san_fran-20160927-311-transam-pyramid-south-side

Yesterday I went to San Francisco. My major destination was my church. To get there I walked from the BART Embarcadero station through the Financial District. I returned via Chinatown, hoping to find a shop selling the wooden “trick” boxes that I had loved when I was a child. Thus, I missed all the South of Market (SoMa) renewal projects (which were just beginning when I left the Bay Area in 1982 and continue to this day). Above, a view up at the Transamerica Pyramid, built in 1972.

Downtown

With the growth of electronic banking and securities-based banks, the Financial District has been transforming. Though the old buildings still stand, they are being put to new uses. Illustrative of this trend is the Pacific Coast Stock Exchange building.

san_fran-20160927-356-pacific-stock-exchange-crop

Built in 1930, by about 2001 the building was no longer housing any stock trading activities. FOr about the last ten years it has been a fitness club with a New Age angle for upscale Millennials.

The old Transamerica Building, at the triangle corner of Columbus, Jackson and Montgomery, was converted to its present use by my church in 2003.

san_fran-20160927-315-transam-bldg-west-side

Chinatown

I remember Chinatown in the early 1980s as a run-down and forlorn ghost of what I remembered from the 1960s. However, the process of urban renewal (sometimes know by the less-than-complimentary term “gentrification”) has probably helped to keep Chinatown alive. Though the center of old Chinatown is considered to be Grant St., I spent most of my time on Stockton. The northern part of Stockton is lined with food shops. Here is sold fresh produce and meats – especially seafood – cooked meats such as ducks and chickens, and dried foods of an enormous variety.

san_fran-20160927-330-stockton-market-dried-and-seafood

Many of these shops are very orderly, such as the one pictured above. All the signs are in Chinese; these food shops are for use by the local community or people who speak (read) Chinese.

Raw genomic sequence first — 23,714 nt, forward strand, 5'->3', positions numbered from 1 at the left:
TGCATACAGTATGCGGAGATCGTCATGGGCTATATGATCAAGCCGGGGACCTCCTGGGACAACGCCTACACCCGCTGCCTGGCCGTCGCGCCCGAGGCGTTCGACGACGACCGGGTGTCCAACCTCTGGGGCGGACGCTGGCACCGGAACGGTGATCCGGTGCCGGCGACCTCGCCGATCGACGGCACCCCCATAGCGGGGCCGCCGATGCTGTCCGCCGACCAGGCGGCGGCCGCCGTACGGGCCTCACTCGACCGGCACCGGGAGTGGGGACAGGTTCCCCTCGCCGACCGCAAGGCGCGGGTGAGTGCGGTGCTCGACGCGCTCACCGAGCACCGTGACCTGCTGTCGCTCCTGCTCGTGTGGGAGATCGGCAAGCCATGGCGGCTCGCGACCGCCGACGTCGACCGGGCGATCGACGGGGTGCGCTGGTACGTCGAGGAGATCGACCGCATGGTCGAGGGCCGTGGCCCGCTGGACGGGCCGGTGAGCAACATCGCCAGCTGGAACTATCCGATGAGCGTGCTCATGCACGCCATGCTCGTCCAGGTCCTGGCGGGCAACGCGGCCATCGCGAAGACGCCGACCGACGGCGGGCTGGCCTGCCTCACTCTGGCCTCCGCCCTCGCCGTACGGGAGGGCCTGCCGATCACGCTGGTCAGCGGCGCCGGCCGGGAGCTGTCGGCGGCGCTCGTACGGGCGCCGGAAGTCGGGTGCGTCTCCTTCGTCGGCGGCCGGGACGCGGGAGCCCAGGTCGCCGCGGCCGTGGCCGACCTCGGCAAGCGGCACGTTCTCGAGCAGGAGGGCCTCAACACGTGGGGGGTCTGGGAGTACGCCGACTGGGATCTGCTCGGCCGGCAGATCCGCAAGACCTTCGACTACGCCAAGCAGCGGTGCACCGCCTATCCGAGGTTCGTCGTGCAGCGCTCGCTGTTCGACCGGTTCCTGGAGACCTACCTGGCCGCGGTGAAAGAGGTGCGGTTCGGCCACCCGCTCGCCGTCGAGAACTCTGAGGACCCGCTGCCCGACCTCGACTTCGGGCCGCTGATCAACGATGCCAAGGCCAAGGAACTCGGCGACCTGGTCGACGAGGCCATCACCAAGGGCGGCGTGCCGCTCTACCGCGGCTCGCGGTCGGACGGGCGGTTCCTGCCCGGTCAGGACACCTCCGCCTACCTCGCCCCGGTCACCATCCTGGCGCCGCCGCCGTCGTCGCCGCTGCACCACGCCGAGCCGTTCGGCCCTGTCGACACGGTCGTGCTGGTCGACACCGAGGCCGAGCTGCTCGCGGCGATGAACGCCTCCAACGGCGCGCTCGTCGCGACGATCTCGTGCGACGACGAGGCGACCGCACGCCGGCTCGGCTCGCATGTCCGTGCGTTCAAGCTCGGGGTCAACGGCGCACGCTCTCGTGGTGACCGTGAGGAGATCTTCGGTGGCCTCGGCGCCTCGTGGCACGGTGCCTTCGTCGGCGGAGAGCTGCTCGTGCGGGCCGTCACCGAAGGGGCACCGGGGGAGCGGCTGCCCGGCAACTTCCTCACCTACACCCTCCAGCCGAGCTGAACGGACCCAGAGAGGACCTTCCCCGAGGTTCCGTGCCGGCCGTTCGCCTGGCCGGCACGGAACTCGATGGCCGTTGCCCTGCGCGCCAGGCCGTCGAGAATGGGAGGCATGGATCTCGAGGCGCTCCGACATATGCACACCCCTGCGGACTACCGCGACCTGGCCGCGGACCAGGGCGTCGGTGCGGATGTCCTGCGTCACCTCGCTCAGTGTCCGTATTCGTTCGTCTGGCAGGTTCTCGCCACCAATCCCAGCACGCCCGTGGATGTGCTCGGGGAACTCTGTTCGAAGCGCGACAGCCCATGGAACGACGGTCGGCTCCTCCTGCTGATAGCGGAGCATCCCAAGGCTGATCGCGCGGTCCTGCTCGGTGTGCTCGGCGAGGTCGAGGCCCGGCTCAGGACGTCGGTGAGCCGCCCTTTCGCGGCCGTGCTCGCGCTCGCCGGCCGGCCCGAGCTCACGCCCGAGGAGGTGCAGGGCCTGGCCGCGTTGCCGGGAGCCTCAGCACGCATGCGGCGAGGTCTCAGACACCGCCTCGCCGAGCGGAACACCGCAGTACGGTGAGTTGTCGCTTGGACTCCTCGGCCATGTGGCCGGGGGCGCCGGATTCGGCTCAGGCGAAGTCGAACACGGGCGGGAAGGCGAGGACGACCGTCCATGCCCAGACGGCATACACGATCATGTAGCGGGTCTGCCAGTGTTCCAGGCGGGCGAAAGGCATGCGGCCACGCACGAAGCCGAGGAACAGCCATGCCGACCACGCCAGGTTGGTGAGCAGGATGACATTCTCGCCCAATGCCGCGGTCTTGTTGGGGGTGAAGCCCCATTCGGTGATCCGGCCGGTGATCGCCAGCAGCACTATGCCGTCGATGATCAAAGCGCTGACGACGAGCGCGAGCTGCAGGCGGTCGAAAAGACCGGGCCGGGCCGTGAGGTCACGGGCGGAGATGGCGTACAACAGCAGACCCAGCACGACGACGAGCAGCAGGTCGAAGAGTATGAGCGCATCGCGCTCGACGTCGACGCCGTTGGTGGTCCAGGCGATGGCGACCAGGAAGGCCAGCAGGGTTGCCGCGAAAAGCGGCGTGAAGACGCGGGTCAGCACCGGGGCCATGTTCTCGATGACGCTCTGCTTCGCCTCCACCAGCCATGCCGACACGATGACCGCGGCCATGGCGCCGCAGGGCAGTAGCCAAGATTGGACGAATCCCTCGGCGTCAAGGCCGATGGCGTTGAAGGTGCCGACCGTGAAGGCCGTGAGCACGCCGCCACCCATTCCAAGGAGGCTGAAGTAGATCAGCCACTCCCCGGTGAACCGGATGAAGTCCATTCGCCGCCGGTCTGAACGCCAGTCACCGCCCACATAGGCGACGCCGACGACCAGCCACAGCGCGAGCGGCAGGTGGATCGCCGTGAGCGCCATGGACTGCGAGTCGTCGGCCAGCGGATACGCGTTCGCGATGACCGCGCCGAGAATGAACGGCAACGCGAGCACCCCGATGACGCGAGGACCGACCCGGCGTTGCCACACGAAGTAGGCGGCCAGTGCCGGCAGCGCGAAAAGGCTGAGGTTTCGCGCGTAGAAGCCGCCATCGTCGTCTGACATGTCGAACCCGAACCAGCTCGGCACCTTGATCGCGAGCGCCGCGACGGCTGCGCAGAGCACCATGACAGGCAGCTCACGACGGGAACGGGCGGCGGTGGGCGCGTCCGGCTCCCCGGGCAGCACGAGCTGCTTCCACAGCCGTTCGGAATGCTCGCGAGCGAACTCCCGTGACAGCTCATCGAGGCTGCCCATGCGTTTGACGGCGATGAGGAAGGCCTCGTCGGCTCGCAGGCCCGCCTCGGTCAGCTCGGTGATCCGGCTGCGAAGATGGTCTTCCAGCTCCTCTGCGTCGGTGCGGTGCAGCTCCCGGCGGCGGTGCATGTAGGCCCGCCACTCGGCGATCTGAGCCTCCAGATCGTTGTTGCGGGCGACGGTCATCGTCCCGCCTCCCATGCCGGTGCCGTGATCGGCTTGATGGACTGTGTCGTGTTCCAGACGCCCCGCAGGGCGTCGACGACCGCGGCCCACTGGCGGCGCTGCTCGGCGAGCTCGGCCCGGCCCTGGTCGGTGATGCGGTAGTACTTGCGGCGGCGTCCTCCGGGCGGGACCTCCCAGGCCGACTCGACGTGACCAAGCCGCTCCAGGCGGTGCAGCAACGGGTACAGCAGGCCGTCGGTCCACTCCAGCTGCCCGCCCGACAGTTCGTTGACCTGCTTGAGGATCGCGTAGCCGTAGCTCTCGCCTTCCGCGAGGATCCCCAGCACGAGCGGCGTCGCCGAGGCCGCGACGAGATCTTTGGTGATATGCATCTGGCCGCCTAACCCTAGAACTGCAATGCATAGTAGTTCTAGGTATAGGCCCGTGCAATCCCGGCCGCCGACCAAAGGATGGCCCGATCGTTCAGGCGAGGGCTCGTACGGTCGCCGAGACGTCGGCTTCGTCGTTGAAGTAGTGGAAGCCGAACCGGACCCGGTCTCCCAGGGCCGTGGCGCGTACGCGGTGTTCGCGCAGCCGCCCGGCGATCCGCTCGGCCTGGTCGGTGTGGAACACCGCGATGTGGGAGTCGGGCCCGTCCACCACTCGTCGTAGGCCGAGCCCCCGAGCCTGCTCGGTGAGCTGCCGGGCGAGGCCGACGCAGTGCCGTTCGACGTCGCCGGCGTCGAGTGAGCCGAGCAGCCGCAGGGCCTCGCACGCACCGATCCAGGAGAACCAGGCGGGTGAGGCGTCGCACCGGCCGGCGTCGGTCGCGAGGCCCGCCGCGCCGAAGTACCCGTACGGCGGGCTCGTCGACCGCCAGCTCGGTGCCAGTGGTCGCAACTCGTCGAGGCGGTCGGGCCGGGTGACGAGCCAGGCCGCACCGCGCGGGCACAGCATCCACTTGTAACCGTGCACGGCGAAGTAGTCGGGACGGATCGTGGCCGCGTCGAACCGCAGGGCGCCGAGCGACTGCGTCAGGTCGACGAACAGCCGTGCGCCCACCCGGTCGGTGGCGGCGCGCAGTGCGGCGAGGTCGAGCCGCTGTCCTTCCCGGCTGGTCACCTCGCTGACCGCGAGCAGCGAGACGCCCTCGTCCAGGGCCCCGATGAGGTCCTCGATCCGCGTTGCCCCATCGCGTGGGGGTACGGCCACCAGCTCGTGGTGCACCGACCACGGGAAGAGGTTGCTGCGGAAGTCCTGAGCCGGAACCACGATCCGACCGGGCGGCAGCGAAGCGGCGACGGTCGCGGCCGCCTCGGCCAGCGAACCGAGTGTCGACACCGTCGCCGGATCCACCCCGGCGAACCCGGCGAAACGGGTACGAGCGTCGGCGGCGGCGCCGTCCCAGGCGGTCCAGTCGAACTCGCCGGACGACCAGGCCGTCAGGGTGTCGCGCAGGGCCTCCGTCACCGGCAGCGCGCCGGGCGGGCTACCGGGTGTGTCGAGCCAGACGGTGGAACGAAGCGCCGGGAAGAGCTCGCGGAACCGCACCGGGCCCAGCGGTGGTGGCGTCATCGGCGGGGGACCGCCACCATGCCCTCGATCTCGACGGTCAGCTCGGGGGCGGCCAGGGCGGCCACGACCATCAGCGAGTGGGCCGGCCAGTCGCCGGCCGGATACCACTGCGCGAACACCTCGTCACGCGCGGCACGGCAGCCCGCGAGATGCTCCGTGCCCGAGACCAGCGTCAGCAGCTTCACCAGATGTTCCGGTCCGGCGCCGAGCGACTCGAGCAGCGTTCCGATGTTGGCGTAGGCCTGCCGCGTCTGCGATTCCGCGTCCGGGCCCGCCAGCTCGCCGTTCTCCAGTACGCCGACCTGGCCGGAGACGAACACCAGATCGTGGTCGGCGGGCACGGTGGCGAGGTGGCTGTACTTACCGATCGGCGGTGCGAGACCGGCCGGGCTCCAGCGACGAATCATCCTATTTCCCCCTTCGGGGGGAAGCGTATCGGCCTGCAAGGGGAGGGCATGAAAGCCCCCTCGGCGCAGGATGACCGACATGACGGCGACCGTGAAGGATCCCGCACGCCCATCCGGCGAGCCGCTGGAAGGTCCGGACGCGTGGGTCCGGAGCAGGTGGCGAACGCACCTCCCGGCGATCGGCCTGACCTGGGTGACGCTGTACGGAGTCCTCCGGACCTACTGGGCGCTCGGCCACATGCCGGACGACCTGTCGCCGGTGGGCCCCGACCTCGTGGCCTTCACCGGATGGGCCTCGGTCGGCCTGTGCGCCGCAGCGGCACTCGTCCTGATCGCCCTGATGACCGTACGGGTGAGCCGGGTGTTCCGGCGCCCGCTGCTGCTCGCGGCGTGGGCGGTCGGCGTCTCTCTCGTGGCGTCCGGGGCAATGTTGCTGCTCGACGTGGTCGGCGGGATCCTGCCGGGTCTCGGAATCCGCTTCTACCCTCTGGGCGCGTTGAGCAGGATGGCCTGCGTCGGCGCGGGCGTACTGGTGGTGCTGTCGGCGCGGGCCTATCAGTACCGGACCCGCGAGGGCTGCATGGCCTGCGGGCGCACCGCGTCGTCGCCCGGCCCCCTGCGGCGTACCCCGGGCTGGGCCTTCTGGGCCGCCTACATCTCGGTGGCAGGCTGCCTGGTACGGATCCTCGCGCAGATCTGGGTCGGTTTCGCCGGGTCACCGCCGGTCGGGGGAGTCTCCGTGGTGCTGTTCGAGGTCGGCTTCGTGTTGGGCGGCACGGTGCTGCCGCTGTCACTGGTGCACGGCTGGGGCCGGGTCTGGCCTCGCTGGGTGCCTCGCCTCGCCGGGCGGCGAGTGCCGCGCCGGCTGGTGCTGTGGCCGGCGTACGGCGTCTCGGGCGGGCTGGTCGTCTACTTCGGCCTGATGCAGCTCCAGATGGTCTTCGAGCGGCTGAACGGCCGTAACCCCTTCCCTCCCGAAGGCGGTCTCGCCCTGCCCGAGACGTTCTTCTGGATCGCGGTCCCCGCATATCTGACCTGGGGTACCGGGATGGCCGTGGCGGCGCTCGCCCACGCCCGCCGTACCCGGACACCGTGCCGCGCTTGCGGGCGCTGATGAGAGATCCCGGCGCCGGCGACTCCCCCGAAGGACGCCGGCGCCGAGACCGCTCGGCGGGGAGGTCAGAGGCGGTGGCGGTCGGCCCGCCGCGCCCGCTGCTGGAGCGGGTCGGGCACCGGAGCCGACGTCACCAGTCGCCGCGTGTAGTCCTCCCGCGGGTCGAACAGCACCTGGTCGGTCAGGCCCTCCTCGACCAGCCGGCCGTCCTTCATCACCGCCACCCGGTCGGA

The south side of Stockton is now lined mostly with upscale gift shops. This used to be the area my parents would take me to find decorated wooden “trick” boxes and other toys, and to gaze at the amazing jade and ivory carvings. This is still a major tourist destination.

These shops now carry mostly more expensive items – for adults, not children – and some cheap toys. One shop proprietor who I asked about this told me she thought that those old toys required too much hand work, and could no longer could be made inexpensively. She showed me her inventory of little hand-beaded purses. She told me she can no longer get these purses – these are her last ones.

BART

berkeley-20160927-358-inside-bart

The Bay Area Rapid Transit system began construction in the 1960s and was first opened in 1972. The cars use off-standard train trucks (the four-wheel assemblies you see on all trains) on steel rails fastened to a concrete bed on rubber shock-absorbing pads. In this system, electricity is delivered to the trains via a “third rail” which is actually up to one side of the ground rails. Most newer systems I have seen use overhead wires for this purpose, and use standard gauge rails and trucks. Per the Wikipedia article on BART, use of the wider rail gauge has increased maintenance costs. Standard American gauge rails will be used on at least one future extension.

I remember the trains being noisy when I rode them 35 years ago. But now they are VERY noisy.  And this is after a noise reduction program, completed last year. Before then, noise levels of 100dB, which is 8 times as loud as the 70dB “average,” were being reported at many points in the system.

Per Wikipedia this is because train trucks have straight axles (both wheels rigidly attached to each other) and so always screech, or slip, around curves. I can find no talk on the internet of redesigning trucks so that each wheel rotates independently. Straight axles are the tried-and-true design for coping with the weight bearing requirements of train trucks. Almost no one has considered that passenger train trucks should be designed differently than freight train trucks because of the sensitivities to noise of human cargo. A few light rail systems use special trucks with rubber wheels. But in most places the cost of these must have been considered prohibitive. It is too bad that so many have to suffer due to economic considerations. An urban train ride could be a delightful experience. Cost-cutting measures have reduced it to near-torture on BART.